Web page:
It was on my Life List to complete various walks that touch upon all the national trails, and that might still be an ambition of mine, but I’ve suddenly become completely obsessed with the Coast Path. The real passion started when Mr C and I visited Minehead and stumbled upon the start of the path.

There’s something totally exciting about being at the start of something, isn’t there? It makes you want to follow, particularly when there’s an arrow on the pavement showing you exactly which way to go.

At the time, we just walked a little way, and then turned back. I started plotting and planning in my brain, researching others who had completed the walk, wondering how and when we could squeeze walking 630 miles into our busy schedules.

Mr C solved the problem. During the current heatwave, we headed to Studland and found the other end of the Path.

Having walked maybe a kilometre at either end, “that’s good enough, right?” he asked. People will totally believe that we also completed the slightly more massive middle section?

I’m not so sure he’s off the hook that easily, but it’s a fun start. I don’t know how or when we will manage to squeeze in any more of the coast path, but I do know we’ve at least hit the highlights at each end.

Portrait of a lizard

Ordinarily, you wouldn’t find me in the reptile house of any theme park or zoo. I’m not that keen on zoos anymore, and dude, there are snakes in there. However, our visit to Drayton Manor was on one of the coldest days of the year, and snakes do at least have the right idea when it comes to sleeping somewhere warm.

I was snapping pictures here and there, still testing out the reaches of this iPhone 8 Plus camera – a huge improvement on my last. And somewhere along the way, I took this:

I never thought I’d be using portrait mode on a lizard, but damn if it wasn’t worth it.

Thomas Land

It’s been a bit of a busy year, so expeditions and adventures have been few and far between, but every December we are obliged to leave the house. The brilliant Giggles Advent calendar features jokes from many contributors of which I’m honoured to be one, and to make a fun and interesting video, Mr C and I look for new places to explore.

This year, it was Drayton Manor – the medium sized theme park that features a large section of ground designated to Thomas the Tank Engine, otherwise known as Thomas Land. They were turning Thomas Land festive, and we thought what better place to capture a Christmas joke.

Along the way, I tested out some more of the brilliance that is the iPhone 8 Plus camera, and the results continue to be astounding.

Tour of the city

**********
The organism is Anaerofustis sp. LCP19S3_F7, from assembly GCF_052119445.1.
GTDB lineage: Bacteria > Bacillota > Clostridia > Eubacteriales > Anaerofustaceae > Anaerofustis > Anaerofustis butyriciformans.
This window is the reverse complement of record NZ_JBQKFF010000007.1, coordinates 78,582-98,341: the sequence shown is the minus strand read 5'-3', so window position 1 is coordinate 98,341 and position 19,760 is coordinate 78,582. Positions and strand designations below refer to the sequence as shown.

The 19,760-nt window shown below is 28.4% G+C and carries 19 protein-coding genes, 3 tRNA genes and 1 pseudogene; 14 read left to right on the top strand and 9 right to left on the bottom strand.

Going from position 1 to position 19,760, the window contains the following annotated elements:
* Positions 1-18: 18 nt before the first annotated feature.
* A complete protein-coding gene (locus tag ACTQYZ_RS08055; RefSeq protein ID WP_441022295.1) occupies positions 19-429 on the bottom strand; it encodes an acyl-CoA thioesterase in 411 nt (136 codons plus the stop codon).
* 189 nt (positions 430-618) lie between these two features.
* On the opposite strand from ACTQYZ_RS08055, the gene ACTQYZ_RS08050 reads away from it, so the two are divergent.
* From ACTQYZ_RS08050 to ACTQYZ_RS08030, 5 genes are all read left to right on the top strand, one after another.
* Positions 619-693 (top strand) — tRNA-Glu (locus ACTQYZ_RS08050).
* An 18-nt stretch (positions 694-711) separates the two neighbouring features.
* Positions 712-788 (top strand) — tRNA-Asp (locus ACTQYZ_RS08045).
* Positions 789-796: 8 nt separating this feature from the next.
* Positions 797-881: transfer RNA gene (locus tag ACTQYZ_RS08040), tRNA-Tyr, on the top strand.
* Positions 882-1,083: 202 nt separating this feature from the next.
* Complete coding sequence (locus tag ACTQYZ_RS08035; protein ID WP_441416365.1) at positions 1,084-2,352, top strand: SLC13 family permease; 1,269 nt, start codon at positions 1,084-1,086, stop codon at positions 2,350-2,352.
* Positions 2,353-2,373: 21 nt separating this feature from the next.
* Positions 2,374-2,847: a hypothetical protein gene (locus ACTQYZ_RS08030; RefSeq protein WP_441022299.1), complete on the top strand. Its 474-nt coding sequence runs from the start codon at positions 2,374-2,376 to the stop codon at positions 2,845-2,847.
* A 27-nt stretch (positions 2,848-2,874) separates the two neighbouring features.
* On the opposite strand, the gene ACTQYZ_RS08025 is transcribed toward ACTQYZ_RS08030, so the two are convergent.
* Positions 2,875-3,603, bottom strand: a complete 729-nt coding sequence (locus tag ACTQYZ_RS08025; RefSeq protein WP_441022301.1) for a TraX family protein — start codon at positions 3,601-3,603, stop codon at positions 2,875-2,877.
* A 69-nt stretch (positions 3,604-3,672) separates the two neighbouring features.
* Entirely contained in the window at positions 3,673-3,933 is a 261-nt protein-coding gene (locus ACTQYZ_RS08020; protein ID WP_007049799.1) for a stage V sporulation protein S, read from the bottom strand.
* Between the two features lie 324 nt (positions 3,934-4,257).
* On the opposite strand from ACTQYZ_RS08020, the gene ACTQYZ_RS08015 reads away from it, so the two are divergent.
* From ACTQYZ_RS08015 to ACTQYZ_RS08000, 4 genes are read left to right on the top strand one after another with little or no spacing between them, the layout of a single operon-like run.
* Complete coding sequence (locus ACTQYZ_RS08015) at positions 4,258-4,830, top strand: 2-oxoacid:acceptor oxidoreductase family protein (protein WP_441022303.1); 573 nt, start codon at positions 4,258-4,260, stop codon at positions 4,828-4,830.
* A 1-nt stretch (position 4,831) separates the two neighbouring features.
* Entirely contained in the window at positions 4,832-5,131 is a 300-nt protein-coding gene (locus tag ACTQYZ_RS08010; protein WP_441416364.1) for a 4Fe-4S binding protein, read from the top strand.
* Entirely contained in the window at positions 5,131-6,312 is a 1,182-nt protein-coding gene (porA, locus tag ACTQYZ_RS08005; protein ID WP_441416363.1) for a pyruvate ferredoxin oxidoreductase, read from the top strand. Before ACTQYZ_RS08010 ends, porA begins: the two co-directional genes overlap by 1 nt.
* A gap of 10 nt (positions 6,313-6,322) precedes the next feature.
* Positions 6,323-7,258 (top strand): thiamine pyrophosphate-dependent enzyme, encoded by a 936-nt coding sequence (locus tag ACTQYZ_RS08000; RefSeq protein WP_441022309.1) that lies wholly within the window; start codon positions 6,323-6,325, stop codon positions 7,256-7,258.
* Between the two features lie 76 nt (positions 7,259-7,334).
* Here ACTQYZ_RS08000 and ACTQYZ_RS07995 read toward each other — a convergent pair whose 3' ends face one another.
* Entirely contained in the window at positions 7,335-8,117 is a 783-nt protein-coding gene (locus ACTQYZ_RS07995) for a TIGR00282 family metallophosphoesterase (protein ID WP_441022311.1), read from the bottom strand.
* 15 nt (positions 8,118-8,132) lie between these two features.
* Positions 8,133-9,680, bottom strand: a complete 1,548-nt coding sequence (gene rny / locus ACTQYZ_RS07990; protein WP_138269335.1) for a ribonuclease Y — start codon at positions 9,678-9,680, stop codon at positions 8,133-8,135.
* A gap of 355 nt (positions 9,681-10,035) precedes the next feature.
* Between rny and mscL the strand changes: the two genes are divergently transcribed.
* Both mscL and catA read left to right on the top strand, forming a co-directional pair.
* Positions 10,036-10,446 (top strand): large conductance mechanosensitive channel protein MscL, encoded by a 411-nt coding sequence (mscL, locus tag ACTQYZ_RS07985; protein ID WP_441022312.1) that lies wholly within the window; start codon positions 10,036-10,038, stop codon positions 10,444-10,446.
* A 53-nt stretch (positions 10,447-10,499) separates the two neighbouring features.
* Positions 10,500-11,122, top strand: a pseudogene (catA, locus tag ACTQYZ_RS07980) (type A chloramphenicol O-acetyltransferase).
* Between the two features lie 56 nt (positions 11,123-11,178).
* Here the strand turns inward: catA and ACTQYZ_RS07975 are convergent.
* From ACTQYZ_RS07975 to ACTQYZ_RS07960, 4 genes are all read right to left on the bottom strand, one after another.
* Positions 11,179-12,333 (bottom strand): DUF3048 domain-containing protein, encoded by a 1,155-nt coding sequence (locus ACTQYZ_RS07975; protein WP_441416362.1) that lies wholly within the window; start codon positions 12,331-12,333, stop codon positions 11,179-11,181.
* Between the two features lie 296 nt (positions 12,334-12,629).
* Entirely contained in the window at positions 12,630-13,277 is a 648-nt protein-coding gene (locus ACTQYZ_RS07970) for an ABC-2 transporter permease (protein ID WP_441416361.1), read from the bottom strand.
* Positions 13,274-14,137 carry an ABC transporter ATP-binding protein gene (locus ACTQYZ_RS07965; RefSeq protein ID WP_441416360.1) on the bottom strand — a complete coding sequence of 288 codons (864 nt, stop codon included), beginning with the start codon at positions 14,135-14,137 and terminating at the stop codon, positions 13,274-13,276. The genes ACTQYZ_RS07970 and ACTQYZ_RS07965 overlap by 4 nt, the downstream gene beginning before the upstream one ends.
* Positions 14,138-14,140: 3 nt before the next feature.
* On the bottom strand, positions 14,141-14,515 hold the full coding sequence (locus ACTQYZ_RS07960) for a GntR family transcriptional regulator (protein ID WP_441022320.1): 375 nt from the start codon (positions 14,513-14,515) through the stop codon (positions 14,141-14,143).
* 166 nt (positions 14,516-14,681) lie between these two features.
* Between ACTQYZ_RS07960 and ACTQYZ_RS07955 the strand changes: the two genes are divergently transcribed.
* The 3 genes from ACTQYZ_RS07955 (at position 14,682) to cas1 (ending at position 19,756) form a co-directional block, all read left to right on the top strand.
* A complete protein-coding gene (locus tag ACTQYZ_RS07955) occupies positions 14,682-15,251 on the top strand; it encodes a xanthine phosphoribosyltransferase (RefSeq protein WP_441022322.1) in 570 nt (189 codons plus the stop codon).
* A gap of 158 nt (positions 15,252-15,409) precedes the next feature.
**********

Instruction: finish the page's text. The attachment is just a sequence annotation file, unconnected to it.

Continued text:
I found myself with a spare hour or so whilst in Bath recently, and suddenly remembered something I’d spotted online – an audio walking tour of the city. Rather than having to wait at a tour stop and join with a random group of people to be ferried around the famous streets, this was a solo adventure. The site offers two tours, for free, and the one I opted for was the Jane Austen Walking Tour.

You can download in advance or on the go, and you get 15 individual mp3 tracks that guide you around the city and its sights. There’s a pdf map too, which I only referred to when checking the starting place – although this was outside the Roman Baths, so not too hard to find. I plugged in, and listened to the first track and at the end, it tells you where to walk with some really decent directions, and then tells you to play the next track when you arrive at your destination.

I really enjoyed the tour. It had interesting facts, sometimes interviewing historians about the place, sometimes reading relevant passages from Jane Austen’s book, but always limiting each section to just a couple of minutes so there was no time to get bored. I did feel a bit conspicuous at the start, loitering around some of the areas and gazing up at the buildings, but by the end I’d got into a good pattern of listening as I arrived and then perusing as I passed.

The tour fixed all the things that I don’t like about some of the more touristy tour experiences – the loitering, the boring bits, the inability to go rogue on the way round. Here, you’re totally in charge. Follow it in order at your own pace, pause it to go shopping, skip bits, mix it up, it’s all down to you and which mp3 you opt to listen to next.

This got me thinking about what a great idea it is and how it’d be great if more people did audio walking tours. A quick search proved that there are other ones available out there, including the VoiceMap app and a handful of things to listen to here as well. I’d like to go one step further and have audio guides to more rural walks – coastal paths, or national trails – because I’m starting to grow my love for walking but I require a lot of direction along the way. It’s a great addition to my walking library though, and I know now that Jane Austen would have been aware of the Sally Lunn bun! I’m definitely going to check out more of these types of experiences in future.